TJX took another cash hit for losing 45.7 million debit and credit card numbers.
The retailer, which runs TJ Maxx, Marshalls and other off-price stores, reported a charge of $12 million, or 3 cents a share, in its first quarter. That sum coupled with a $5 million charge in the previous quarter brings the running tab to $17 million. TJX disclosed the damage from its data breach in March.
Meanwhile, TJX (latest news and posts) said it estimates that it will take charge in the second quarter roughly equivalent to the first quarter tally. That addition would bring the TJX tab to $29 million or so through June. TJX said it can't project costs beyond the second quarter. Total loss estimates for TJX are largely guesstimates, but Forrester indicates the tab could become quite expensive.
The TJX data breach was most likely due to an insecure wireless network. George Ou details the breach and outlines how other retailers still aren't securing their Wi-Fi networks.
TJX said its data breach costs were due to "costs incurred to investigate and contain the intrusion, enhance computer security and systems, and communicate with customers, as well as technical, legal, and other fees."
Here's how TJX portrayed the breach in its earnings statement:
On January 17, 2007, TJX announced that it had suffered an unauthorized intrusion(s) into portions of its computer systems that process and store information related to customer transactions. In the first quarter of fiscal 2008, the Company recorded an after-tax charge of approximately $12 million, or $.03 per share, for costs incurred during the first quarter, which includes costs incurred to investigate and contain the intrusion, enhance computer security and systems, and communicate with customers, as well as technical, legal, and other fees.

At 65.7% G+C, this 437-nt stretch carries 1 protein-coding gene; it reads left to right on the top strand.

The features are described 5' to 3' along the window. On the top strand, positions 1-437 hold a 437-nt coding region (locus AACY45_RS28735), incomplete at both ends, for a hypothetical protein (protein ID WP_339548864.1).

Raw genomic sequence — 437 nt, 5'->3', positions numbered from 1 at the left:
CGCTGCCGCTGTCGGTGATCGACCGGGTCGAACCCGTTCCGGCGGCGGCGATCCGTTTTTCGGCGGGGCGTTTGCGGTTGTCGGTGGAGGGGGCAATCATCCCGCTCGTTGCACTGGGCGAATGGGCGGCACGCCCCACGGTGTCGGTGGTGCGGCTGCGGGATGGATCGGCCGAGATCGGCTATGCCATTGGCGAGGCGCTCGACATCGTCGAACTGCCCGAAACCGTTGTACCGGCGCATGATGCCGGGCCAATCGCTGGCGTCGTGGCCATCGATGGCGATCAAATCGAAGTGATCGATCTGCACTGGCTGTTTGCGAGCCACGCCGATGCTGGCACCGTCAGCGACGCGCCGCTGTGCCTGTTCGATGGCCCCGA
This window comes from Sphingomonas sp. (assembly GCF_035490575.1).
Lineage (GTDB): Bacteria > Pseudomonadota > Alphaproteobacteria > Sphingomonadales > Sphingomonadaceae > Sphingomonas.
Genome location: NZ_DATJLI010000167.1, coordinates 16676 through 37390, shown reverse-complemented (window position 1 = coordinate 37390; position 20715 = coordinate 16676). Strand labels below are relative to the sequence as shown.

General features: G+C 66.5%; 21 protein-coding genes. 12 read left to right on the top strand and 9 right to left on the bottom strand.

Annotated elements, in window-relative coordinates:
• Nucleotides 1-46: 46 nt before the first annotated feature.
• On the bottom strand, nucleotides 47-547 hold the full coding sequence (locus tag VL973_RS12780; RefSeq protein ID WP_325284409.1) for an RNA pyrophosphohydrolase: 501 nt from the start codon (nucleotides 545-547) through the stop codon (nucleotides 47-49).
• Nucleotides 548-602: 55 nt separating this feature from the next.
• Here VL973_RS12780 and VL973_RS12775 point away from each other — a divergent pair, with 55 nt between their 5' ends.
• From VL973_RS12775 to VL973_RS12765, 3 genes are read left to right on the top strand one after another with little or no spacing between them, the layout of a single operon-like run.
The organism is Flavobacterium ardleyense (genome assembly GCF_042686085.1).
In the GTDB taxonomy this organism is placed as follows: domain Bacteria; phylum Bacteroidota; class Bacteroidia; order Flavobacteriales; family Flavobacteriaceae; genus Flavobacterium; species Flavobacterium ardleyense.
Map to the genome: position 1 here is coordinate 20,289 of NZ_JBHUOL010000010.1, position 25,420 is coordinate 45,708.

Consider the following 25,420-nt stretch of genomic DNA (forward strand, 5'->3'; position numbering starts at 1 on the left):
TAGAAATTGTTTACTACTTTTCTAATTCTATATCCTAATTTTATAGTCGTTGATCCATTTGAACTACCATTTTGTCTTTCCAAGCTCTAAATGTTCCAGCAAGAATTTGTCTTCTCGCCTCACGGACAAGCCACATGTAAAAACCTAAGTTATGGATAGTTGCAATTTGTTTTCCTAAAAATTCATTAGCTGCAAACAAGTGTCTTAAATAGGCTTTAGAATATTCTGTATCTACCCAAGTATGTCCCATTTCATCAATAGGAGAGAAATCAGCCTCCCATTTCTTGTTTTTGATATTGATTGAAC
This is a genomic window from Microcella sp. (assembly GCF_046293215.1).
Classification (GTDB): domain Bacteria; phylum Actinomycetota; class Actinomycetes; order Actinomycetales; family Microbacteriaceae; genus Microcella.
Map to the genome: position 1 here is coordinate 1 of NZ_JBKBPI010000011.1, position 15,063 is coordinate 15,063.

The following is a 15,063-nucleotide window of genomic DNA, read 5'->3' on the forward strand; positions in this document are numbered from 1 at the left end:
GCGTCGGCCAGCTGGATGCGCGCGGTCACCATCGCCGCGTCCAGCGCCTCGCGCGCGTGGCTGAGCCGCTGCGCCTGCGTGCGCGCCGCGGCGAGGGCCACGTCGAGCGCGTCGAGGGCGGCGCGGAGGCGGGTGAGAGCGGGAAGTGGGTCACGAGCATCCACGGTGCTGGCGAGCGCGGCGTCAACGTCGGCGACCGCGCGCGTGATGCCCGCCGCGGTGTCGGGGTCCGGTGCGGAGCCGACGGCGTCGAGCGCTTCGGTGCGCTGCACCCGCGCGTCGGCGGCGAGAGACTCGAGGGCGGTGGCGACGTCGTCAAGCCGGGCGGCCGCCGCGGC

In the second quarter, the Company expects to continue to incur these types of costs related to the intrusion(s), which the Company estimates will total $.02 - $.03 per share. Beyond these costs, TJX does not yet have enough information to reasonably estimate the losses it may incur arising from this intrusion, including exposure to payment card companies and banks, exposure in various legal proceedings that are pending or may arise, and related fees and expenses, and other potential liabilities and other costs and expenses. The Company will record known losses when they become both probable and reasonably estimable.
The financial damage thus far for TJX has been minimal. While the data breach charge hurt, TJX earnings are roughly flat. The company reported same store sales growth of 2 percent from a year ago and net income was 34 cents a share, including the charge for the data breach. Excluding that charge, TJX reported earnings of 37 cents a share, a penny less than Thomson Financial estimates. Sales were 4.1 billion, up 6 percent from a year ago.
TJX said its sales were "slightly below plan" due to cold and wet weather in March and April. TJX's second quarter outlook was on par with Wall Street expectations.
Add it up and investors are giving TJX a pass on the data breach. Losing 45.7 million records is just a financial charge to be excluded when evaluating the company.